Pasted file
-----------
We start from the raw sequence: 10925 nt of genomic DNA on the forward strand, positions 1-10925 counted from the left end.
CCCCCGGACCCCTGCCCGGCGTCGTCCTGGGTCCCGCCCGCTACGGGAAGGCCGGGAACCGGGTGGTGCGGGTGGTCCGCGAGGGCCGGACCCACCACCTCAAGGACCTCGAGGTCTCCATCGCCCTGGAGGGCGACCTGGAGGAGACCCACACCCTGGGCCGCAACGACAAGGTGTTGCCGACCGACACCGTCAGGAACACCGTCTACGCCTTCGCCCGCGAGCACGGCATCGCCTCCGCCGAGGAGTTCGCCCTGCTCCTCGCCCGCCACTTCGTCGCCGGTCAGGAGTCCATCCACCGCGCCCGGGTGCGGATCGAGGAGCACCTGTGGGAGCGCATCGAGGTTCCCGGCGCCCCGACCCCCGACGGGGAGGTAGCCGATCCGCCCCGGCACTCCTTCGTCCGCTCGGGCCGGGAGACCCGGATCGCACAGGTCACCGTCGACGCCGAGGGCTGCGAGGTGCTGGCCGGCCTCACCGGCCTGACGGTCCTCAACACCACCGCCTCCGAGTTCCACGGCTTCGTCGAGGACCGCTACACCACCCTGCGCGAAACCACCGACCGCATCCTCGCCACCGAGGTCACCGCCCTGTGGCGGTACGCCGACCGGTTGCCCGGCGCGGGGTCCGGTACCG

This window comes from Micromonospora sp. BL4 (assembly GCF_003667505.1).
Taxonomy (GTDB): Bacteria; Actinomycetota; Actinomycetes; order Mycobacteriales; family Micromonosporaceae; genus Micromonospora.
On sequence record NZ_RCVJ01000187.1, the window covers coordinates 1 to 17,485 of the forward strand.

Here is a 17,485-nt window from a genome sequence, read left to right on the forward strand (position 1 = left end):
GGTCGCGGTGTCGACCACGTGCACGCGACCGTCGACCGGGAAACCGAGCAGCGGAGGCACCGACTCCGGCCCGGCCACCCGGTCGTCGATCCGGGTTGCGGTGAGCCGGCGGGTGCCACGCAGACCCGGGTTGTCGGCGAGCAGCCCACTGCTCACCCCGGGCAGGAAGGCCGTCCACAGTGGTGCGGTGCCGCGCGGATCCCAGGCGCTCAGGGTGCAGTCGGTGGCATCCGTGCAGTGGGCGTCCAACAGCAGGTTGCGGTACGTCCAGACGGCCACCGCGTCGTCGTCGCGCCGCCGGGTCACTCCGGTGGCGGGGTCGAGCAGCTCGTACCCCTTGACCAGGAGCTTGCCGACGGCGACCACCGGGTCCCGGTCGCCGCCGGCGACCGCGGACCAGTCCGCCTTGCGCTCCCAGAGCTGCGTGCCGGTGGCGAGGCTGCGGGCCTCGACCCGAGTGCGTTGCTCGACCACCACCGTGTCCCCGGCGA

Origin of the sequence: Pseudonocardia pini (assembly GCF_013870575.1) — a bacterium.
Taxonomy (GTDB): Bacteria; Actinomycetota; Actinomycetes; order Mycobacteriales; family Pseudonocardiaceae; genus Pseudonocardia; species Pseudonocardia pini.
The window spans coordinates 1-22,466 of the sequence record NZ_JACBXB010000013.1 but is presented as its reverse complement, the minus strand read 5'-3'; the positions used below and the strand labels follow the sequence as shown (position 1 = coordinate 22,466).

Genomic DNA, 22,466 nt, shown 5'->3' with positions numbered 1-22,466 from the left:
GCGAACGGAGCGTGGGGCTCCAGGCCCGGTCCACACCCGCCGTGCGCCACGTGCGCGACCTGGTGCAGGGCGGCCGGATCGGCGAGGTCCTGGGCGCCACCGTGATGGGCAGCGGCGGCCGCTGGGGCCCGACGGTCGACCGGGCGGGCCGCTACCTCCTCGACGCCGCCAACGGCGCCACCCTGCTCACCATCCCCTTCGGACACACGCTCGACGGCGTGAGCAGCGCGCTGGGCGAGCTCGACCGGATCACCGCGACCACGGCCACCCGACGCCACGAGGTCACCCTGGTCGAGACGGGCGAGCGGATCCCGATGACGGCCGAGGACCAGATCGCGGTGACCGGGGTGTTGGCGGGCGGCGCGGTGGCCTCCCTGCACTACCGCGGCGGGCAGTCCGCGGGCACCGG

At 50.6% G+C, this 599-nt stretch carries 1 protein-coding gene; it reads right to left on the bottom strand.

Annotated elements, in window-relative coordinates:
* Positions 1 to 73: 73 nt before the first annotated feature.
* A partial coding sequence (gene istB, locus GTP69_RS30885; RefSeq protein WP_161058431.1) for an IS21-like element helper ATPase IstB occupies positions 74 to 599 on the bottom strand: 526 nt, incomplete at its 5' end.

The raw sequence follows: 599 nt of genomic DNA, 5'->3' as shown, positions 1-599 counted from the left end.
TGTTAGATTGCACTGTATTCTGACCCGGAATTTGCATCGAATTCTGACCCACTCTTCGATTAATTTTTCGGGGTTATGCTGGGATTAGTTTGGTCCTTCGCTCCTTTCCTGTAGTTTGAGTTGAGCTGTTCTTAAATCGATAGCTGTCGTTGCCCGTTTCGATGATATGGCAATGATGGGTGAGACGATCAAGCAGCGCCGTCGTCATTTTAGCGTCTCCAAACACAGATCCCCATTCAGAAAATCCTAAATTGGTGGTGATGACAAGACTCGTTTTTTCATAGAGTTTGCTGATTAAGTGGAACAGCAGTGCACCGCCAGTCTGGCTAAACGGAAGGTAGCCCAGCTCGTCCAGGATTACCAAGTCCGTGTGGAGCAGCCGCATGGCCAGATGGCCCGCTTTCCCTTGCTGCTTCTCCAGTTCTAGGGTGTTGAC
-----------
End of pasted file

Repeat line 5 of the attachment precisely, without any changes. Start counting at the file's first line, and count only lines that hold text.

On sequence record NZ_RCVJ01000187.1, the window covers coordinates 1 to 17,485 of the forward strand.